The week of June 16

Bright’s Grove development area long overdo

Sir: I am baffled by the reluctance of City Hall staff, their consultant, and some councillors to allow development of a parcel of land in Bright’s Grove and expand Sarnia’s urban boundary.

Yes, I understand the concept of urban sprawl, but to me this move is actually the opposite. It provides opportunities for creating a more viable, walkable community in Bright’s Grove, one accessible for all ages and income levels, especially with the introduction of mixed-use residential housing.

As for the city’s consultant predicting Lambton County planners won’t be happy about council’s decision, I would note those same planners had no problem allowing what seems like unfettered growth in Plympton-Wyoming. The lack of corresponding commercial development there also encourages car dependence.

I would also point out this added development area in Bright’s Grove creates an opportunity for new infrastructure, such as a wastewater treatment plant that could potentially serve Lakeshore Road homes currently on septic systems, which we know are a risk to the health of Lake Huron.

Therefore, this expansion of Bright’s Grove should be looked upon as an opportunity long overdo.

Respectfully submitted,

Susan MacFarlane

Bright’s Grove


City church helping resettle Ukrainian immigrants

Sir: The daily reports of death and destruction in Ukraine evoke a righteous anger in many, and a desire to do something to help ease the suffering.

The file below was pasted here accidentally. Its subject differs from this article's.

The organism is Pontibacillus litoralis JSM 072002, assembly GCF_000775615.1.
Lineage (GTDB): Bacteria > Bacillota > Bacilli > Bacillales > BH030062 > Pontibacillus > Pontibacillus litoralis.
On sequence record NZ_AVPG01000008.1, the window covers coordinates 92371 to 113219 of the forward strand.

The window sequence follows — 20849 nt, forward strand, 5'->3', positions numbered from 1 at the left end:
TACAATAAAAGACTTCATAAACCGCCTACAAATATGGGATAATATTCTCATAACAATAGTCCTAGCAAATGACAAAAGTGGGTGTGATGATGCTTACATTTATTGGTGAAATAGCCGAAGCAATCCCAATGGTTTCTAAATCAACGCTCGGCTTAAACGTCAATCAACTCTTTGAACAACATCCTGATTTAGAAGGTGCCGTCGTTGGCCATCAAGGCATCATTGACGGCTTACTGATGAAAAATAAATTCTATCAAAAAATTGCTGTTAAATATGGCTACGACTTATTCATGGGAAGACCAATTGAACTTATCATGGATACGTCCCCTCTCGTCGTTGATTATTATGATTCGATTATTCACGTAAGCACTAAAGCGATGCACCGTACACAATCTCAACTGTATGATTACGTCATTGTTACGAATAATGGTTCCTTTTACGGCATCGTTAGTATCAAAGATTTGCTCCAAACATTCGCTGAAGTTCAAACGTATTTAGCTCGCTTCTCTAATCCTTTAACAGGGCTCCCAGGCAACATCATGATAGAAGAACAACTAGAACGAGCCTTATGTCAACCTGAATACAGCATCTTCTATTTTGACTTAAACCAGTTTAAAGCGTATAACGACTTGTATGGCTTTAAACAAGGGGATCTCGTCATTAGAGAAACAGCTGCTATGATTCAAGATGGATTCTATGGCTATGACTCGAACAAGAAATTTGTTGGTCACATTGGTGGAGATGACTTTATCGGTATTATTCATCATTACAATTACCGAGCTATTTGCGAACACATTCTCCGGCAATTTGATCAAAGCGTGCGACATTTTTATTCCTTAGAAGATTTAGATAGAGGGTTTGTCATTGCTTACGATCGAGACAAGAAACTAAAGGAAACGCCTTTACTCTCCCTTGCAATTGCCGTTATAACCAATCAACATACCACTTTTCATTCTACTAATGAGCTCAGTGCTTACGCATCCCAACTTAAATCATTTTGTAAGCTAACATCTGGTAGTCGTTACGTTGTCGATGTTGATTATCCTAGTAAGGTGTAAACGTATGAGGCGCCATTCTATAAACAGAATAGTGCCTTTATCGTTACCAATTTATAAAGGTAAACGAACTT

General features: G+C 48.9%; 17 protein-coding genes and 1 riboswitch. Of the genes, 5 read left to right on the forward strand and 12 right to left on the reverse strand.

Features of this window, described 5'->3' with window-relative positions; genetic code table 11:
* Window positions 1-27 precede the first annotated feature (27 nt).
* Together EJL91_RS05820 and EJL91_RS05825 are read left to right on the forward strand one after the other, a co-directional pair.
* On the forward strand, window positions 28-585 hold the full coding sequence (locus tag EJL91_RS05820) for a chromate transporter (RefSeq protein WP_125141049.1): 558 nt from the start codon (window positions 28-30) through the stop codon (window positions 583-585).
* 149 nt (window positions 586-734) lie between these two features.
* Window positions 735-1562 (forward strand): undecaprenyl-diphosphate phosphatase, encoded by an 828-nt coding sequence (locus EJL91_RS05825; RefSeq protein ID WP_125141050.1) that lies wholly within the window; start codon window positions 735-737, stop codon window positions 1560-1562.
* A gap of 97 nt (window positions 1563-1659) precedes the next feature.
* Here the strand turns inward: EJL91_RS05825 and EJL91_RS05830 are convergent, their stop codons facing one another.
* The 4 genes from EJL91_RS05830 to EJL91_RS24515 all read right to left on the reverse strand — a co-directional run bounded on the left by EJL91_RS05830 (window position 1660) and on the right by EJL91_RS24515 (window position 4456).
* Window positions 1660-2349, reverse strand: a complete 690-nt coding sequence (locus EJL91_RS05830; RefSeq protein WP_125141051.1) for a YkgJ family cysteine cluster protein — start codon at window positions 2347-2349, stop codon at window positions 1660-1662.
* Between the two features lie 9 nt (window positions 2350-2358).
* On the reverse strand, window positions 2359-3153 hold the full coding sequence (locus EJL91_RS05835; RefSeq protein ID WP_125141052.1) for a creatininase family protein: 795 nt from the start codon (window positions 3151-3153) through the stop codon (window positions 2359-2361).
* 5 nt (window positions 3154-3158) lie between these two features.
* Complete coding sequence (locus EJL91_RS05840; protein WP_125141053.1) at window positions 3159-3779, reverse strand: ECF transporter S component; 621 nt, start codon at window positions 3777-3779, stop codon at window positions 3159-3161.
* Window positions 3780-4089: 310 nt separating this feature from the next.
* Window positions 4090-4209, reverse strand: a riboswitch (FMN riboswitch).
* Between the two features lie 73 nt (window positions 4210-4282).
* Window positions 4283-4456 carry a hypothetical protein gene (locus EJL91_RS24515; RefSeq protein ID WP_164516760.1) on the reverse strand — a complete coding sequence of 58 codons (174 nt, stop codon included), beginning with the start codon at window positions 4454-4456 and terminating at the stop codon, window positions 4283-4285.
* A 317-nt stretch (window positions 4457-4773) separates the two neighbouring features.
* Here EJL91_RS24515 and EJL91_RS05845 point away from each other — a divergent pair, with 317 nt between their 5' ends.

At a meeting in March, Bethel Pentecostal Pastor Tim Gibbs, MP Marilyn Gladu and Dr. Cassandra Taylor highlighted local connections to Ukraine, and the opportunity to assist families fleeing the war to relocate in Lambton County.

The experience of bringing Ukrainian families to Canada has been slow and tedious, but the Canadian government has lowered the bar to expedite resettlement of this unprecedented wave of displaced people.

At Trinity Anglican Church in Sarnia, Rev Canon Vicars Hodge brought the need to the Parish Council and the congregation. The result was an overwhelming desire to contribute financially, and two families offered to share their homes.

Although Canada has allowed Ukrainians to stay and work for three years, the financial obligation is borne by local sponsors. About $25,000 of the estimated $35,000 needed to house, feed and support two families for the first year has been promised.

An appeal for a microwave and fridge to set up a basement kitchen was met overnight, and the first family, a mother and two pre-teen boys, arrived June 1.

Marilyn Gladu’s office has been helpful, and Johnathan Verroen a Sarnia man on the ground in Ukraine, has made contacts and facilitated biometrics and paperwork.

We are looking for additional donations and volunteers to drive and help families navigate Canadian systems and integrate into society.

If you would like to help, or make a financial donation, contact Trinity Church at 519-542-9261, or email trinity@trinitysarnia.org. All donors will be issued a tax receipt.

We can’t stop the war, but we can make a difference in the lives of some of those impacted.

Mike Tanner

Sarnia


Health tax applied unevenly, low-income earners pay more

Sir: A significant (but unrecognized) inequity exists in the Ontario Health Premium (tax) introduced back in the Dalton McGuinty era, one that penalizes those in the most vulnerable category.